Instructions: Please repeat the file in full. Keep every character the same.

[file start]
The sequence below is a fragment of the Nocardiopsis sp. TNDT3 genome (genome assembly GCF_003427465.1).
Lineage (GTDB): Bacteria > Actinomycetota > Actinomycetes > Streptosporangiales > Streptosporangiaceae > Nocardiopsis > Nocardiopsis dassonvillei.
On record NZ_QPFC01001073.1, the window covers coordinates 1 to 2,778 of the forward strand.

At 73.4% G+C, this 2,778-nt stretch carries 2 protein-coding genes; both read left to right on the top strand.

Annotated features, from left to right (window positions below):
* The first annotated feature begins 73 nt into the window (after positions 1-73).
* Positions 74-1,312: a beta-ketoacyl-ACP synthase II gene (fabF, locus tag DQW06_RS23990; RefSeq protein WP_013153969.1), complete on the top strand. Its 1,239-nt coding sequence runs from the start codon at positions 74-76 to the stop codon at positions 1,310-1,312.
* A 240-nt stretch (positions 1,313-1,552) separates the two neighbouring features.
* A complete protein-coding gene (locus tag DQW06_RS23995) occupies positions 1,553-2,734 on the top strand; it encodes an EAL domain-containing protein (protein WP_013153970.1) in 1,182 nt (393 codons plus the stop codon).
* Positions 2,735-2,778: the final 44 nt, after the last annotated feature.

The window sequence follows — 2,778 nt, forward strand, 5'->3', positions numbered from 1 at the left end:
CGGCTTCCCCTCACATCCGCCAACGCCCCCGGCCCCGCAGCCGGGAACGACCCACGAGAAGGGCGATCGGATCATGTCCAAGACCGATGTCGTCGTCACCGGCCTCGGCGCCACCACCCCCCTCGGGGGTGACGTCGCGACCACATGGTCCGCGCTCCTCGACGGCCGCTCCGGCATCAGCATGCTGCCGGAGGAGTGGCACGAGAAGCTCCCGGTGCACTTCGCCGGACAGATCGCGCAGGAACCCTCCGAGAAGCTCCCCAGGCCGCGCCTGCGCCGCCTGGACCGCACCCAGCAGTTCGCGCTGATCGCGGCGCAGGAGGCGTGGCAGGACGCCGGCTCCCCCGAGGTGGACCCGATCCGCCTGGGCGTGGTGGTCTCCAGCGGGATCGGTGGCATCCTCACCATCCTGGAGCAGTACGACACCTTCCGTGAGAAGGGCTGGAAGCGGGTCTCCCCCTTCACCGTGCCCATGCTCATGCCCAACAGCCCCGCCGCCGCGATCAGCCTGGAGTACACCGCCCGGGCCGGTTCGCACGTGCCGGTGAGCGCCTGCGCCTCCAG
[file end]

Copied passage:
The sequence below is a fragment of the Nocardiopsis sp. TNDT3 genome (genome assembly GCF_003427465.1).
Lineage (GTDB): Bacteria > Actinomycetota > Actinomycetes > Streptosporangiales > Streptosporangiaceae > Nocardiopsis > Nocardiopsis dassonvillei.
On record NZ_QPFC01001073.1, the window covers coordinates 1 to 2,778 of the forward strand.

At 73.4% G+C, this 2,778-nt stretch carries 2 protein-coding genes; both read left to right on the top strand.

Annotated features, from left to right (window positions below):
* The first annotated feature begins 73 nt into the window (after positions 1-73).
* Positions 74-1,312: a beta-ketoacyl-ACP synthase II gene (fabF, locus tag DQW06_RS23990; RefSeq protein WP_013153969.1), complete on the top strand. Its 1,239-nt coding sequence runs from the start codon at positions 74-76 to the stop codon at positions 1,310-1,312.
* A 240-nt stretch (positions 1,313-1,552) separates the two neighbouring features.
* A complete protein-coding gene (locus tag DQW06_RS23995) occupies positions 1,553-2,734 on the top strand; it encodes an EAL domain-containing protein (protein WP_013153970.1) in 1,182 nt (393 codons plus the stop codon).
* Positions 2,735-2,778: the final 44 nt, after the last annotated feature.

The window sequence follows — 2,778 nt, forward strand, 5'->3', positions numbered from 1 at the left end:
CGGCTTCCCCTCACATCCGCCAACGCCCCCGGCCCCGCAGCCGGGAACGACCCACGAGAAGGGCGATCGGATCATGTCCAAGACCGATGTCGTCGTCACCGGCCTCGGCGCCACCACCCCCCTCGGGGGTGACGTCGCGACCACATGGTCCGCGCTCCTCGACGGCCGCTCCGGCATCAGCATGCTGCCGGAGGAGTGGCACGAGAAGCTCCCGGTGCACTTCGCCGGACAGATCGCGCAGGAACCCTCCGAGAAGCTCCCCAGGCCGCGCCTGCGCCGCCTGGACCGCACCCAGCAGTTCGCGCTGATCGCGGCGCAGGAGGCGTGGCAGGACGCCGGCTCCCCCGAGGTGGACCCGATCCGCCTGGGCGTGGTGGTCTCCAGCGGGATCGGTGGCATCCTCACCATCCTGGAGCAGTACGACACCTTCCGTGAGAAGGGCTGGAAGCGGGTCTCCCCCTTCACCGTGCCCATGCTCATGCCCAACAGCCCCGCCGCCGCGATCAGCCTGGAGTACACCGCCCGGGCCGGTTCGCACGTGCCGGTGAGCGCCTGCGCCTCCAG